Georgetown, Guyana (GINA) — The Guyana Cabinet has mandated that efforts be undertaken to engage neighbouring Venezuela on the terms of the PetroCaribe agreement, and its extension.
Minister of State Joseph Harmon told reporters of this development during a post-Cabinet briefing on Wednesday. He said the move comes at a time when other competing South American nations are eyeing the Venezuelan rice market, when the industry is not at its best with longstanding stakeholders.
“We have been advised that there are other countries in the South American continent that are pushing to take over that rice market in Venezuela,” he said.
He expressed government’s optimism, however, that due to the length of time that the two countries have been engaged in this trade, Guyana should have an advantage in maintaining its market share.
“We believe that because of the length of time that we have been shipping rice to the Venezuela market, they might have become accustomed to Guyana’s rice and we stand a better chance of being able to negotiate a longer term arrangement,” he explained.
With Guyana aiming to sell more than 200,000 tonnes of rice and paddy to Venezuela, for this year, Harmon reiterated that the PetroCaribe Fund, set up to hold the proceeds from the oil-for-rice arrangement, was ” still bare” and debtors were demanding outstanding payments.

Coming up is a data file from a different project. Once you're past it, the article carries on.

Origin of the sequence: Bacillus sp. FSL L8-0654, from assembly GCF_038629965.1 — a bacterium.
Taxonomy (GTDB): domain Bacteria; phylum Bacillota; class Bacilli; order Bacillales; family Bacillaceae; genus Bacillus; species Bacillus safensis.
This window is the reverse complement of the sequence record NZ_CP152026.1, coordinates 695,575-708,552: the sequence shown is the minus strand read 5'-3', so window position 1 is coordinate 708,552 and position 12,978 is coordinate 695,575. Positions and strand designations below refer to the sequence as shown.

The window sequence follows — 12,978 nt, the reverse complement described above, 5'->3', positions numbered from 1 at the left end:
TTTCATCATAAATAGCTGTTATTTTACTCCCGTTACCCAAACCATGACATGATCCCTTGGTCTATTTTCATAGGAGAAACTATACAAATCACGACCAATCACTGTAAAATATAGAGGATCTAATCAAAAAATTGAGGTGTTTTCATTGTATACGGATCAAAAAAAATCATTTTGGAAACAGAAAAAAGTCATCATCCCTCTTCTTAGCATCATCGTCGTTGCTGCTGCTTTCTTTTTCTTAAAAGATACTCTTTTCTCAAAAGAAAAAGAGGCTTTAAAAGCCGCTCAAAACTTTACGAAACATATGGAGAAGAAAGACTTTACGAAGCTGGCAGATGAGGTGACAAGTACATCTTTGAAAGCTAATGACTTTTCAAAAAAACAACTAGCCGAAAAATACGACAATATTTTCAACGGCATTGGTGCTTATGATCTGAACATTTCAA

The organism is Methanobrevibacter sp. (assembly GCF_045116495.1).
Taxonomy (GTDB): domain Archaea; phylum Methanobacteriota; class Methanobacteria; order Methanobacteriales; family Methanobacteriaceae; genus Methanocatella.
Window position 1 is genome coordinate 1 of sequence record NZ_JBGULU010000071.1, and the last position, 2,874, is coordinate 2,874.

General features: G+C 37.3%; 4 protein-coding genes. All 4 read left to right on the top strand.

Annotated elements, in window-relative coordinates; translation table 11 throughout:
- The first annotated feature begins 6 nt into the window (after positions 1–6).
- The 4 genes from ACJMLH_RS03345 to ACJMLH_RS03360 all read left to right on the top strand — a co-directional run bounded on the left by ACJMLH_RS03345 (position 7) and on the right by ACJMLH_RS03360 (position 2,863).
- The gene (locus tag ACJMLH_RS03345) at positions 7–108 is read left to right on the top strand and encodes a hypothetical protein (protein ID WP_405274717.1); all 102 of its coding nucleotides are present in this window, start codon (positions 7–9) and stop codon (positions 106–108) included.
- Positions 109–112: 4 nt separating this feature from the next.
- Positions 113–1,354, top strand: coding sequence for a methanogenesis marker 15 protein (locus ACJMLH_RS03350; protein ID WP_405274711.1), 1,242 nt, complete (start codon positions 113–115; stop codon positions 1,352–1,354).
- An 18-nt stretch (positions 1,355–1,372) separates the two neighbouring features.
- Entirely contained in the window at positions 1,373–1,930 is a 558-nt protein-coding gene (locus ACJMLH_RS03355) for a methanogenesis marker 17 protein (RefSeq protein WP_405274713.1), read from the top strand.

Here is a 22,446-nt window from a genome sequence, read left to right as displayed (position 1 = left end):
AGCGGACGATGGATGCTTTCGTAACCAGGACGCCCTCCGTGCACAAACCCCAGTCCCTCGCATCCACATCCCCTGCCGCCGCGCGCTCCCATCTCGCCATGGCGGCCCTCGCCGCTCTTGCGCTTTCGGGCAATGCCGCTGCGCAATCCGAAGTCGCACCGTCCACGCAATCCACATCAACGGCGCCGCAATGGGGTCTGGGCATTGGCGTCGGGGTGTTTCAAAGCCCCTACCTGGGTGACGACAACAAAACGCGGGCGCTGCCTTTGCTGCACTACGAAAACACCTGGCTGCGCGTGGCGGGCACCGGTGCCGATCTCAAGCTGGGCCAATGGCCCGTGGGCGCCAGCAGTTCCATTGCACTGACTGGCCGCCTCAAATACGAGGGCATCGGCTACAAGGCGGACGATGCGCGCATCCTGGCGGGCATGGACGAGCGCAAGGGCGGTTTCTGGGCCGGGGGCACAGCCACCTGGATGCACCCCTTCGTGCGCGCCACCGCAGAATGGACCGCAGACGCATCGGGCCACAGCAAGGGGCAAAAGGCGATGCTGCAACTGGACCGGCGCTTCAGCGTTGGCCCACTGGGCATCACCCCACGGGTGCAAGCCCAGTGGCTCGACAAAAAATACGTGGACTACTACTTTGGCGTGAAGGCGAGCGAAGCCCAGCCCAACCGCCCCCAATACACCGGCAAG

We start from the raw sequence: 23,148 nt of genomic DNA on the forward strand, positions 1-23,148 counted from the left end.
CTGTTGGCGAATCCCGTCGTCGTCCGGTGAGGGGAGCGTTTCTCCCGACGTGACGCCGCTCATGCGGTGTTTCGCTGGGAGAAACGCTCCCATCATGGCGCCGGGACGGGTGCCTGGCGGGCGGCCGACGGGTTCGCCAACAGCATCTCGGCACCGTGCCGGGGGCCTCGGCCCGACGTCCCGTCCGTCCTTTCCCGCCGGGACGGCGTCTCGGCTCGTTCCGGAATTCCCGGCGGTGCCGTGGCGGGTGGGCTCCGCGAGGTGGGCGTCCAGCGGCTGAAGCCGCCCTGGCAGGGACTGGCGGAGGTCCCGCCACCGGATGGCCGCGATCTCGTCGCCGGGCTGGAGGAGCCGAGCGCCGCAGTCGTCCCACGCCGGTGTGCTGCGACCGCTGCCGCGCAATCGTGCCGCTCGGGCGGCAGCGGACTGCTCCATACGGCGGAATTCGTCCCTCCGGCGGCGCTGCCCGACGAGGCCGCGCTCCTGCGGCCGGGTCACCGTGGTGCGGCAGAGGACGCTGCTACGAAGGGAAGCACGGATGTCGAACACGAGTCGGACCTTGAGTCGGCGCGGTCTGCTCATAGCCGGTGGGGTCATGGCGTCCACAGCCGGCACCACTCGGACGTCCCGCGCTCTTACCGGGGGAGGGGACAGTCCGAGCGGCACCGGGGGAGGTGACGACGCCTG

“What we are getting so far are bills,” he said, adding that this was a result of “years of mismanagement by the former administration when they were in government.”
The minister reminded that the shipments of rice to Venezuela under this arrangement come to an end this year.
“We are engaging Venezuela on a bilateral basis to see whether it is possible to extend that facility for Venezuela to continue buying rice from Guyana,” he said.
Harmon said that the foreign affairs minister has been assigned to assist with this matter, while, “other ministers will be engaged in this type of shuttle diplomacy to ensure that we get the best out of this situation.”
The government is currently seeking to source some US$15 million to cover outstanding amounts owed to rice producers and other stakeholders in the sector.